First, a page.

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Westby, WI—Hidden Springs Creamery sits high atop a hill in southwestern Wisconsin’s Driftless Region, miles from town and hours from the nearest major city.
Finding the creamery is a challenge, following winding country roads until you arrive at your destination: one of the most highly acclaimed and award-winning farmstead sheep milk cheesemaking operations in the country.
Last month, Hidden Springs Creamery took Best of Class and Third Place in the Flavored Soft & Semi Soft Sheep’s Milk Cheese category in the World Championship Cheese Contest for its Driftless Honey Lavender and Driftless Cranberry Cinnamon, respectively.
Brenda Jensen, owner and cheese maker at Hidden Springs Creamery, also took Second Place in the Hard Mixed Milk category for her Meadow Melody Grande Reserve.
Meadow Melody American Original mixed milk cheese is made from cow and sheep’s milk cheese.
In the beginning, we made this cheese at the start and the end of the seasonal sheep milk cycle, to ensure our customers had cheese year-round, she said. Now, because we milk more sheep, we are able to make cheese year-round, but we still make Meadow Melody because it tastes so darn good.
In 2014, Meadow Melody was named one of the top 16 cheeses in the World Championship Cheese Contest.
“I think it’s that good sheep milk – that really helps with the flavor,” Jensen said. “It’s also about learning the process and make the
best cheese we can in every batch.”
Hidden Springs Creamery hosted attendees of the Dairy Sheep Association of North America which was held in Madison last fall. Above Brenda Jensen, owner of Hidden Springs, talks with tour participants.
What began years ago as a hobby farm with a small herd of 50 sheep, Hidden Springs Creamery now has about 350 sheep and is currently milking roughly 260.
“Since we milk year-round, we’re in different phases throughout the year,” Jensen said.
The creamery also makes cheese year-round, most of which travels to Chicago and on through a national distributor.
“We sell a lot in California through a distributor and New York through a distributor, then I’ve got my home base where I sell in Milwaukee and Madison,” Jensen said.
Hidden Springs also makes hard sheep milk cheese, washed-rind, Cheddar and mixed milk varieties, but the Driftless soft spreadable cheese is the biggest seller, accounting for about 65 percent of total production.
“We sell a lot of the Natural Driftless in five-pound tubs to foodservice and we do the small retail as well,” she said.
Besides herself, Jensen has a total of three full-time employees to help milk the sheep, run the farm and make cheese.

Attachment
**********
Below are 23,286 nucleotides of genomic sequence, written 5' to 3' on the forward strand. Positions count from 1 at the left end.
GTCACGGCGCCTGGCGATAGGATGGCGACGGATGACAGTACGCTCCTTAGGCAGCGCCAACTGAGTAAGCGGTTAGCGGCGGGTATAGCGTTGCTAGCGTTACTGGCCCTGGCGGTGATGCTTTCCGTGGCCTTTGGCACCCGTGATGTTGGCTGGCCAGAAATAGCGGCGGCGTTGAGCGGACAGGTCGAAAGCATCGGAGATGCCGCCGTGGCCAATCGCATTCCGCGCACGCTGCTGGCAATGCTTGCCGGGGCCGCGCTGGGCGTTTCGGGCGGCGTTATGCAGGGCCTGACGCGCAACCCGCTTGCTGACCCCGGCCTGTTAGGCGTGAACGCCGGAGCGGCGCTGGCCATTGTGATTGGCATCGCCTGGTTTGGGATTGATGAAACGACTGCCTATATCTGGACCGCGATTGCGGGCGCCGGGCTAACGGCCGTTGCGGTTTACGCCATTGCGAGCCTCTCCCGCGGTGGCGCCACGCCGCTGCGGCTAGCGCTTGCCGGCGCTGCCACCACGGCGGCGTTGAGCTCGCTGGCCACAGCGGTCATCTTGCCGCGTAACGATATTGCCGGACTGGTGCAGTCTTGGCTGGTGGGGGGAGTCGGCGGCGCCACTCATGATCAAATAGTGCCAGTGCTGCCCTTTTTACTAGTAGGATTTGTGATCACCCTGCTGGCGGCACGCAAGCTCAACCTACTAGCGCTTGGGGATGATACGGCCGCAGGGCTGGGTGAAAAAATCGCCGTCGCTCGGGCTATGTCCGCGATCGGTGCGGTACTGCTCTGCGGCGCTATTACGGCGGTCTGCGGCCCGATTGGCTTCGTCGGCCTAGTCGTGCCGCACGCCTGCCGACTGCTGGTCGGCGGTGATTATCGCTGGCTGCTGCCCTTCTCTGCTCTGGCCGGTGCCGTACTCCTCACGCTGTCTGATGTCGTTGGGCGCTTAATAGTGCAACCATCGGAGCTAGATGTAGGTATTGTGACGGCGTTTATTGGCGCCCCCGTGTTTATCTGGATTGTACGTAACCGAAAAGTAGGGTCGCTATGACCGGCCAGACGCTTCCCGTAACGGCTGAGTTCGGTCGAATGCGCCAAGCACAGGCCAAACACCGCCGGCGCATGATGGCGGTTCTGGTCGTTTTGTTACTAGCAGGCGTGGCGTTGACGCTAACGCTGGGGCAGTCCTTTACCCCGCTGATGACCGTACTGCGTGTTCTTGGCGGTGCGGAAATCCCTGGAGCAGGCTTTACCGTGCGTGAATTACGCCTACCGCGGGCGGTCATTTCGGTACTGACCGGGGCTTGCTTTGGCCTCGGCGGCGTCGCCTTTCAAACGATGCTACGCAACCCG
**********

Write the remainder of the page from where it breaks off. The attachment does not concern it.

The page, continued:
Fellow Wisconsin sheep milk and mixed milk cheese makers are both a source of support and inspiration, and also competition.
“Bob Wills of Cedar Grove beat me in the hard cheese. He’s been doing it longer than I have – probably one of the first ones in Wisconsin to make sheep milk cheese. And then there’s always Sid Cook,” Jensen said, referring to the owner of Carr Valley Cheese.
“We talk with Andy Hatch a lot from Uplands Cheese. We consolidate some cheese with him that goes out to California and New York,” Jensen said.
“I talk to Tony Hook, who buys our weekend milk from us, and Willi Lehner from Blue Mont Dairy, and Chris Roelli,” she said. Marieke and I even took classes together up at UW-River Falls.”
One of the challenges of making sheep’s milk cheese is keeping the milk fresh and making small batches.
We’re remotely located from other cities and distribution is an issue, Jensen said. I’d probably be more into fresh bloomy rind cheeses if I lived a little closer to more populated areas.
Shelf life can also be a concern. Otherwise, it’s such good milk. It’s easier to make good cheese with sheep milk than any other milk, Jensen said.
The creamery recently finished a large remodel project last year, and has plans to add a hay building, increase its sheep herd and subsequently increase cheese production.
“We’ll also be expanding our cheese storage facility as well, because we age most of our cheeses,” Jensen said. “We’ll be hiring more help, too.”
For the first time, I just started making a raw milk Cheddar, so I’m working on that to get where I want it to be, aging it out a bit, Brenda Jensen said. That’s pretty exciting.
“We think about yogurt, back and forth. You just need a lot of milk if it ends up going well,” she said.
“For fun, we’ve done some test batches and had friends take the first few bites, and they thought it was wonderful,” Jensen said. “It’s a Greek style – a little thicker than regular yogurt with more solids.”
It really is a unique market, though, and it takes a lot of time to market a new and different product, she said. You’re talking to different folks you’re selling it to – more on the dairy end than the cheese end.
For more information, visit www.hiddenspringscreamery.com.